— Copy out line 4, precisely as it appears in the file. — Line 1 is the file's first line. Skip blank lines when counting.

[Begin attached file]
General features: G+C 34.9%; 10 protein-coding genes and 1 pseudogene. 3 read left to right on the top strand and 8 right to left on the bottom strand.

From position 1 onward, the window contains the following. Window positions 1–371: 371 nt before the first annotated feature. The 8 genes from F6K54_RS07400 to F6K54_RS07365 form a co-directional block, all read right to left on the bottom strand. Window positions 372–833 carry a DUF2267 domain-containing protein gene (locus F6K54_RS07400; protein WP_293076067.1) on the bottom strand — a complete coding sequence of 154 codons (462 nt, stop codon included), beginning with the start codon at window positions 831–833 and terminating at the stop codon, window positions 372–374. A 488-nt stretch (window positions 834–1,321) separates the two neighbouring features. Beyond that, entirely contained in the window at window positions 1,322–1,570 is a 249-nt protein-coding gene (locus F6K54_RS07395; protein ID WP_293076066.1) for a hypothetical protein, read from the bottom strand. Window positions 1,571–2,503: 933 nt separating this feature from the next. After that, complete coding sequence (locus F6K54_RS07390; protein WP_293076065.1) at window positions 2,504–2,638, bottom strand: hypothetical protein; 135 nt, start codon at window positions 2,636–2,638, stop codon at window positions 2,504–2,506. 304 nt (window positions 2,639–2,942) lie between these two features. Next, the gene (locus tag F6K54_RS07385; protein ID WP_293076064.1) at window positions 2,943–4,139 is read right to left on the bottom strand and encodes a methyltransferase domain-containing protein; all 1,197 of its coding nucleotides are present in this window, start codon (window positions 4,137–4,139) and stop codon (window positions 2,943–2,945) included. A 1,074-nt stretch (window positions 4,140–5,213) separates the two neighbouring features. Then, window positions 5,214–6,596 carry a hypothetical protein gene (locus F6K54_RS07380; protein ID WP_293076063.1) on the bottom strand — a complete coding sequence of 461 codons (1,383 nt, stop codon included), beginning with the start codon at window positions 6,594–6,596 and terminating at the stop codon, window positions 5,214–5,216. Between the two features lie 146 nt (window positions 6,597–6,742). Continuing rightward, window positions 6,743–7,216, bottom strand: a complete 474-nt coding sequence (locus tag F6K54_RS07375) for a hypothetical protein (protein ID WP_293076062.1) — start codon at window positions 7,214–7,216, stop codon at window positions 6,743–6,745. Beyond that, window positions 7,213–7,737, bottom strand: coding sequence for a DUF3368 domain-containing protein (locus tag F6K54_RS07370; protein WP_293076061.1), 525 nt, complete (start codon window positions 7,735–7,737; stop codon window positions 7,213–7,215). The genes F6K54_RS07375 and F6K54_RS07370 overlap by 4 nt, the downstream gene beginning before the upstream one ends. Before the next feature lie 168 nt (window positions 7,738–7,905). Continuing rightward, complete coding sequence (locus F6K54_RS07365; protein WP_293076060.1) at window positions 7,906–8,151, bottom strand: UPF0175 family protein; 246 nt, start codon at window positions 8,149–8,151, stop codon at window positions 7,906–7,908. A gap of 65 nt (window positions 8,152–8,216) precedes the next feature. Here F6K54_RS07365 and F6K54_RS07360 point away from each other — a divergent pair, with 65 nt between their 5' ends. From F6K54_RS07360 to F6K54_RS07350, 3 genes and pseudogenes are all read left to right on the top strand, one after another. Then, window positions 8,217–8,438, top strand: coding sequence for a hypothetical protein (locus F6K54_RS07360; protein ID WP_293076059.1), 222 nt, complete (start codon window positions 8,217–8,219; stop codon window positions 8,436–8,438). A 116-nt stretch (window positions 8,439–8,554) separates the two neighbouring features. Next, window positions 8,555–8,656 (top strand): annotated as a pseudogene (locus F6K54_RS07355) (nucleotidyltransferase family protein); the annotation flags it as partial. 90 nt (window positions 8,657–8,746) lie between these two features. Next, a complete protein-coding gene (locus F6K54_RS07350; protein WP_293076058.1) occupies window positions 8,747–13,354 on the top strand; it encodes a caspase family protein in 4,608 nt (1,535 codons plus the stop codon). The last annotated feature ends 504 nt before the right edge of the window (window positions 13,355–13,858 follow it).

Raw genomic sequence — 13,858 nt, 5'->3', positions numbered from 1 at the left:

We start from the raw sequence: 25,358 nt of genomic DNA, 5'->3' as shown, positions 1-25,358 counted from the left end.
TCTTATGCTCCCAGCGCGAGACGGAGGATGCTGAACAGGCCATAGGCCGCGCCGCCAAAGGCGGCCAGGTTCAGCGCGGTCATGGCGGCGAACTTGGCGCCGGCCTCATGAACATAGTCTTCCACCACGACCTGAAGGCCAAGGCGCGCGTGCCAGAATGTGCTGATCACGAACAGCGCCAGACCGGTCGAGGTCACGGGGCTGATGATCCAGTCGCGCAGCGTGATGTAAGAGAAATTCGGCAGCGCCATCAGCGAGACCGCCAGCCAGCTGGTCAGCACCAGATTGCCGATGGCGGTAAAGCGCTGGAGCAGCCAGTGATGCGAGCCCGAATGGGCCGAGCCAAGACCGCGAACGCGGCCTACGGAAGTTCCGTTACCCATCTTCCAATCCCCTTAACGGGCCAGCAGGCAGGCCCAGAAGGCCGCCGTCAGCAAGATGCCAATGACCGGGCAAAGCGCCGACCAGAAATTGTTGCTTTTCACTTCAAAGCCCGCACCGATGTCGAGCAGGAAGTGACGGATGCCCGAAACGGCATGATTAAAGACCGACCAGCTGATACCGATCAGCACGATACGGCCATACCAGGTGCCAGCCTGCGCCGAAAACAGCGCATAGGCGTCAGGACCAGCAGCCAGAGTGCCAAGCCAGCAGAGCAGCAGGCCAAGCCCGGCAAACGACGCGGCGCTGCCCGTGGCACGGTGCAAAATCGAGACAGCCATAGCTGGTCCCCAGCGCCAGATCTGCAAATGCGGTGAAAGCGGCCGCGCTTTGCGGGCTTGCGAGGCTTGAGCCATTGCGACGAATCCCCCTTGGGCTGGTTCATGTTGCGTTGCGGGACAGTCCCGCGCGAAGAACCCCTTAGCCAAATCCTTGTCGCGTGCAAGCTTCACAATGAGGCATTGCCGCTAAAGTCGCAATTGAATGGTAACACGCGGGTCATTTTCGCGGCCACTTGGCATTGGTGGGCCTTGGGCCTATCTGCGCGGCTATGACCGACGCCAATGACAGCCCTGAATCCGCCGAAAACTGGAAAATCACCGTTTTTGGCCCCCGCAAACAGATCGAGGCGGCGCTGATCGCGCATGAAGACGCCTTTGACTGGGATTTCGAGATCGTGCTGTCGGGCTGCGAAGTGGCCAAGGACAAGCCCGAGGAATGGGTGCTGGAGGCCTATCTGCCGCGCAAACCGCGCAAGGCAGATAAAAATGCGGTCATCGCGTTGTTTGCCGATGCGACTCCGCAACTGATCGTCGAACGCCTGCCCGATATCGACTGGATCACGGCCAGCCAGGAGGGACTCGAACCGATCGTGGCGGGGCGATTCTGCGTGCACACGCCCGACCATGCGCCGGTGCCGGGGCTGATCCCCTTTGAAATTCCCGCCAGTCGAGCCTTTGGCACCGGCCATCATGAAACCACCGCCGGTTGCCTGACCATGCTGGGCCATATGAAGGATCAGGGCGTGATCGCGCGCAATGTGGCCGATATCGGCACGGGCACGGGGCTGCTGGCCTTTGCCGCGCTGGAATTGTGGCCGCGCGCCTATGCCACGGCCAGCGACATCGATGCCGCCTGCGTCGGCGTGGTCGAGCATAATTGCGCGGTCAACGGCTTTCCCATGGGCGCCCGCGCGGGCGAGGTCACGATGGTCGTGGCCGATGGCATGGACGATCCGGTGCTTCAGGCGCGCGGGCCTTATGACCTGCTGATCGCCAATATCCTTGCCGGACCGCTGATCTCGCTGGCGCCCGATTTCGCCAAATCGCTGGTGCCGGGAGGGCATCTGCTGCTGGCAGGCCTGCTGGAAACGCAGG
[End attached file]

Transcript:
We start from the raw sequence: 25,358 nt of genomic DNA, 5'->3' as shown, positions 1-25,358 counted from the left end.